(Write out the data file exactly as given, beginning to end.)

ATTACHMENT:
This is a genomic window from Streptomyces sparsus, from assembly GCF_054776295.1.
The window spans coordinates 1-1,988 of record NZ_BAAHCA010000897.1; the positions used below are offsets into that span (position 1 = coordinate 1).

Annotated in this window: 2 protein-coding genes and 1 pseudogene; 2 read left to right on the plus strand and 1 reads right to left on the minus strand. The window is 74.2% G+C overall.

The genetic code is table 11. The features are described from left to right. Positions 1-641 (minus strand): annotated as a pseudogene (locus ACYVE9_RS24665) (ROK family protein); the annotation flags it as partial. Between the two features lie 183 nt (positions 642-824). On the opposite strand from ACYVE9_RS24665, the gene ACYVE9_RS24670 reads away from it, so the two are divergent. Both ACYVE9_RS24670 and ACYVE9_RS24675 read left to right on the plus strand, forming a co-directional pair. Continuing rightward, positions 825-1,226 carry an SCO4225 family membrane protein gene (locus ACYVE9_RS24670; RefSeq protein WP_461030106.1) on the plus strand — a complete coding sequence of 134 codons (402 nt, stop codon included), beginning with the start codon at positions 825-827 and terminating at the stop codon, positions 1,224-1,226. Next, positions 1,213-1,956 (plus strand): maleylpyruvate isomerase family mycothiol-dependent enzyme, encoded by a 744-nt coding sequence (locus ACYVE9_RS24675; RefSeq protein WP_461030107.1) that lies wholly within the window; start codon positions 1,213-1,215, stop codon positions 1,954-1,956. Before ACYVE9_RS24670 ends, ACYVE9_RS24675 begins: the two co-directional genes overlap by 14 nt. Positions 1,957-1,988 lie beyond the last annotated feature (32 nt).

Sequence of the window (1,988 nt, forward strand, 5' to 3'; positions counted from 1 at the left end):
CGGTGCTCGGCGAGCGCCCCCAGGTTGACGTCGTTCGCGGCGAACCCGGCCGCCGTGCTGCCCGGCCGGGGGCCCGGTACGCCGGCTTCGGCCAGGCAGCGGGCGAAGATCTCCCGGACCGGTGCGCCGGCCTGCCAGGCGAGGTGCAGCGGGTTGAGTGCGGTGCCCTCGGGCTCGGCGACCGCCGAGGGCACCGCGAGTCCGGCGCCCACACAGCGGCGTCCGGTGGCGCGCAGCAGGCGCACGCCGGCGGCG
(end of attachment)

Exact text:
This is a genomic window from Streptomyces sparsus, from assembly GCF_054776295.1.
The window spans coordinates 1-1,988 of record NZ_BAAHCA010000897.1; the positions used below are offsets into that span (position 1 = coordinate 1).

Annotated in this window: 2 protein-coding genes and 1 pseudogene; 2 read left to right on the plus strand and 1 reads right to left on the minus strand. The window is 74.2% G+C overall.

The genetic code is table 11. The features are described from left to right. Positions 1-641 (minus strand): annotated as a pseudogene (locus ACYVE9_RS24665) (ROK family protein); the annotation flags it as partial. Between the two features lie 183 nt (positions 642-824). On the opposite strand from ACYVE9_RS24665, the gene ACYVE9_RS24670 reads away from it, so the two are divergent. Both ACYVE9_RS24670 and ACYVE9_RS24675 read left to right on the plus strand, forming a co-directional pair. Continuing rightward, positions 825-1,226 carry an SCO4225 family membrane protein gene (locus ACYVE9_RS24670; RefSeq protein WP_461030106.1) on the plus strand — a complete coding sequence of 134 codons (402 nt, stop codon included), beginning with the start codon at positions 825-827 and terminating at the stop codon, positions 1,224-1,226. Next, positions 1,213-1,956 (plus strand): maleylpyruvate isomerase family mycothiol-dependent enzyme, encoded by a 744-nt coding sequence (locus ACYVE9_RS24675; RefSeq protein WP_461030107.1) that lies wholly within the window; start codon positions 1,213-1,215, stop codon positions 1,954-1,956. Before ACYVE9_RS24670 ends, ACYVE9_RS24675 begins: the two co-directional genes overlap by 14 nt. Positions 1,957-1,988 lie beyond the last annotated feature (32 nt).

Sequence of the window (1,988 nt, forward strand, 5' to 3'; positions counted from 1 at the left end):
CGGTGCTCGGCGAGCGCCCCCAGGTTGACGTCGTTCGCGGCGAACCCGGCCGCCGTGCTGCCCGGCCGGGGGCCCGGTACGCCGGCTTCGGCCAGGCAGCGGGCGAAGATCTCCCGGACCGGTGCGCCGGCCTGCCAGGCGAGGTGCAGCGGGTTGAGTGCGGTGCCCTCGGGCTCGGCGACCGCCGAGGGCACCGCGAGTCCGGCGCCCACACAGCGGCGTCCGGTGGCGCGCAGCAGGCGCACGCCGGCGGCG